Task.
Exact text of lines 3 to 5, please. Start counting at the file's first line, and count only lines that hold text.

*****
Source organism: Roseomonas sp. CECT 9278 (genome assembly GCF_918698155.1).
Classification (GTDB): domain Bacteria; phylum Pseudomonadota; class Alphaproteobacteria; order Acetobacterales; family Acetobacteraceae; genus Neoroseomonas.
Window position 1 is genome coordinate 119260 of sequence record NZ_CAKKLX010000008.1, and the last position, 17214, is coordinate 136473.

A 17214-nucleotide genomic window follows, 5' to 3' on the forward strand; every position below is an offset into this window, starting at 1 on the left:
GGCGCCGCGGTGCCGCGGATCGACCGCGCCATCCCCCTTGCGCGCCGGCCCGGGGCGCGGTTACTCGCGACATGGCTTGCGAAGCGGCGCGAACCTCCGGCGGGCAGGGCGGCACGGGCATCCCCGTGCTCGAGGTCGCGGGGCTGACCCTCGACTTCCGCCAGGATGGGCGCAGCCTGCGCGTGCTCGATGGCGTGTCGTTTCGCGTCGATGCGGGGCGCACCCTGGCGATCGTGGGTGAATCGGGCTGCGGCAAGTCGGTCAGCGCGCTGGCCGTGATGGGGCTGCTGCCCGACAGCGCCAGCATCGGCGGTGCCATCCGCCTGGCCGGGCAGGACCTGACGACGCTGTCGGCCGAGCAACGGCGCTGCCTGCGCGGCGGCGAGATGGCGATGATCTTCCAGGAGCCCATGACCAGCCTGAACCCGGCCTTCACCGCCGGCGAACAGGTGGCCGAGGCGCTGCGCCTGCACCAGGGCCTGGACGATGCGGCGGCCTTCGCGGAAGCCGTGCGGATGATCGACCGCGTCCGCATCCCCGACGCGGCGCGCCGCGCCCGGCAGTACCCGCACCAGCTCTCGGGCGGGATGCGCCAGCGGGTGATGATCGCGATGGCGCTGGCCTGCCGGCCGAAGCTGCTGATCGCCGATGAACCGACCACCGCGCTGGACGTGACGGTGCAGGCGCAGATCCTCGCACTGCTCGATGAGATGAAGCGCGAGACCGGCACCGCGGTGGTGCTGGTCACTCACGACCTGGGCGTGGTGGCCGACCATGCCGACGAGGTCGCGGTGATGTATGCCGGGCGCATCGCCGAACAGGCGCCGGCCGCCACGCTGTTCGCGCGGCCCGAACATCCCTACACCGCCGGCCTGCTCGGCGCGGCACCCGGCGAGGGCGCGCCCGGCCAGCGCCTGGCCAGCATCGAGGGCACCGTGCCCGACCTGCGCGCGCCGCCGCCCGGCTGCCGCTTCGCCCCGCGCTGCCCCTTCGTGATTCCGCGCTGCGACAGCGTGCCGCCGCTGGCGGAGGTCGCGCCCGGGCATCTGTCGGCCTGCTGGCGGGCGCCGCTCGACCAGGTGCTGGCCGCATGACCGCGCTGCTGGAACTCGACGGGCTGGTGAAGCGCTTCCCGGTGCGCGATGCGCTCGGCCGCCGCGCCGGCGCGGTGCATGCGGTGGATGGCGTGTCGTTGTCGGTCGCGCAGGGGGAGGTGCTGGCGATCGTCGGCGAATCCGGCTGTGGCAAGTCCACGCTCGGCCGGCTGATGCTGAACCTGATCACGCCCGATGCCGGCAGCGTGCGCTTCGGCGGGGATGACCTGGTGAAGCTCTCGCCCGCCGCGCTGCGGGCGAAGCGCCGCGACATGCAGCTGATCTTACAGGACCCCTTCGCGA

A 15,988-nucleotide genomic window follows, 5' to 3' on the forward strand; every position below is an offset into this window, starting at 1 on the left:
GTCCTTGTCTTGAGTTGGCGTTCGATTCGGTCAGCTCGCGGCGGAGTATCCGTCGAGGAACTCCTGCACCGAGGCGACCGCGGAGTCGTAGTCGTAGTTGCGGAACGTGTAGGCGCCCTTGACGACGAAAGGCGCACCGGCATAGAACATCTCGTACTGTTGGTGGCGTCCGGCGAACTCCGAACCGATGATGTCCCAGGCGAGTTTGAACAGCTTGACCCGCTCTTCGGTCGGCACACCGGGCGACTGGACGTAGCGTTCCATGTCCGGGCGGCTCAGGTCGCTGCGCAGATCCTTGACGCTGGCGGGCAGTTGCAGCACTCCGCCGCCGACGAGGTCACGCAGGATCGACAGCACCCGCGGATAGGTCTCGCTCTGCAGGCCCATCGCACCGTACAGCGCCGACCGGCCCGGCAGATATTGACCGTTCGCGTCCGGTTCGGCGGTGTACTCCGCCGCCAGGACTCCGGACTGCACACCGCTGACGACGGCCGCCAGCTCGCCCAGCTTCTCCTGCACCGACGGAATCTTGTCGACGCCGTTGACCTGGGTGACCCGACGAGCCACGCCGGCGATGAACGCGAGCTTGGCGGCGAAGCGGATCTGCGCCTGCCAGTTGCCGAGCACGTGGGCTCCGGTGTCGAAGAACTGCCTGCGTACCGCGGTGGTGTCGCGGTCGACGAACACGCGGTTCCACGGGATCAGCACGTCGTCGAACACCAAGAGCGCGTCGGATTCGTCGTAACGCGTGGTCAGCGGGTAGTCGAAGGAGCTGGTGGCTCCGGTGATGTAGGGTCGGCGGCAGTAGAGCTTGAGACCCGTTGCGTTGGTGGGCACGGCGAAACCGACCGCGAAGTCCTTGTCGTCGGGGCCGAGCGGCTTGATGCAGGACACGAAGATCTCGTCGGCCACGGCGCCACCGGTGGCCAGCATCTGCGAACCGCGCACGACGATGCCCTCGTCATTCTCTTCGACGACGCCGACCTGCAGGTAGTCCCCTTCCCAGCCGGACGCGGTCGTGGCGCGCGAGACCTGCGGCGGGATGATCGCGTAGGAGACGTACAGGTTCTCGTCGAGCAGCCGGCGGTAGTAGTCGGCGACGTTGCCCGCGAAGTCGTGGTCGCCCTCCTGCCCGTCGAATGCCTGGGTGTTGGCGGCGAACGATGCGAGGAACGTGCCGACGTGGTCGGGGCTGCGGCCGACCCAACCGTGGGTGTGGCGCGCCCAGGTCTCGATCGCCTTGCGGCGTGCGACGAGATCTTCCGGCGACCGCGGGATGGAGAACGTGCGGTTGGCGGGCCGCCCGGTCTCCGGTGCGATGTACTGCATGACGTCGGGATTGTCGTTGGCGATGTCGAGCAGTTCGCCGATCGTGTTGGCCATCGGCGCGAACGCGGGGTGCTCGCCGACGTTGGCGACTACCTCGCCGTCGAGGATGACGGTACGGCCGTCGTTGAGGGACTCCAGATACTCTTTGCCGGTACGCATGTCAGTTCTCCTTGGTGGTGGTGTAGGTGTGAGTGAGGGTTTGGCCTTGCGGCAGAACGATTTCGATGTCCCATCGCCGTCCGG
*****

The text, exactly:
Window position 1 is genome coordinate 119260 of sequence record NZ_CAKKLX010000008.1, and the last position, 17214, is coordinate 136473.

A 17214-nucleotide genomic window follows, 5' to 3' on the forward strand; every position below is an offset into this window, starting at 1 on the left:
GGCGCCGCGGTGCCGCGGATCGACCGCGCCATCCCCCTTGCGCGCCGGCCCGGGGCGCGGTTACTCGCGACATGGCTTGCGAAGCGGCGCGAACCTCCGGCGGGCAGGGCGGCACGGGCATCCCCGTGCTCGAGGTCGCGGGGCTGACCCTCGACTTCCGCCAGGATGGGCGCAGCCTGCGCGTGCTCGATGGCGTGTCGTTTCGCGTCGATGCGGGGCGCACCCTGGCGATCGTGGGTGAATCGGGCTGCGGCAAGTCGGTCAGCGCGCTGGCCGTGATGGGGCTGCTGCCCGACAGCGCCAGCATCGGCGGTGCCATCCGCCTGGCCGGGCAGGACCTGACGACGCTGTCGGCCGAGCAACGGCGCTGCCTGCGCGGCGGCGAGATGGCGATGATCTTCCAGGAGCCCATGACCAGCCTGAACCCGGCCTTCACCGCCGGCGAACAGGTGGCCGAGGCGCTGCGCCTGCACCAGGGCCTGGACGATGCGGCGGCCTTCGCGGAAGCCGTGCGGATGATCGACCGCGTCCGCATCCCCGACGCGGCGCGCCGCGCCCGGCAGTACCCGCACCAGCTCTCGGGCGGGATGCGCCAGCGGGTGATGATCGCGATGGCGCTGGCCTGCCGGCCGAAGCTGCTGATCGCCGATGAACCGACCACCGCGCTGGACGTGACGGTGCAGGCGCAGATCCTCGCACTGCTCGATGAGATGAAGCGCGAGACCGGCACCGCGGTGGTGCTGGTCACTCACGACCTGGGCGTGGTGGCCGACCATGCCGACGAGGTCGCGGTGATGTATGCCGGGCGCATCGCCGAACAGGCGCCGGCCGCCACGCTGTTCGCGCGGCCCGAACATCCCTACACCGCCGGCCTGCTCGGCGCGGCACCCGGCGAGGGCGCGCCCGGCCAGCGCCTGGCCAGCATCGAGGGCACCGTGCCCGACCTGCGCGCGCCGCCGCCCGGCTGCCGCTTCGCCCCGCGCTGCCCCTTCGTGATTCCGCGCTGCGACAGCGTGCCGCCGCTGGCGGAGGTCGCGCCCGGGCATCTGTCGGCCTGCTGGCGGGCGCCGCTCGACCAGGTGCTGGCCGCATGACCGCGCTGCTGGAACTCGACGGGCTGGTGAAGCGCTTCCCGGTGCGCGATGCGCTCGGCCGCCGCGCCGGCGCGGTGCATGCGGTGGATGGCGTGTCGTTGTCGGTCGCGCAGGGGGAGGTGCTGGCGATCGTCGGCGAATCCGGCTGTGGCAAGTCCACGCTCGGCCGGCTGATGCTGAACCTGATCACGCCCGATGCCGGCAGCGTGCGCTTCGGCGGGGATGACCTGGTGAAGCTCTCGCCCGCCGCGCTGCGGGCGAAGCGCCGCGACATGCAGCTGATCTTACAGGACCCCTTCGCGA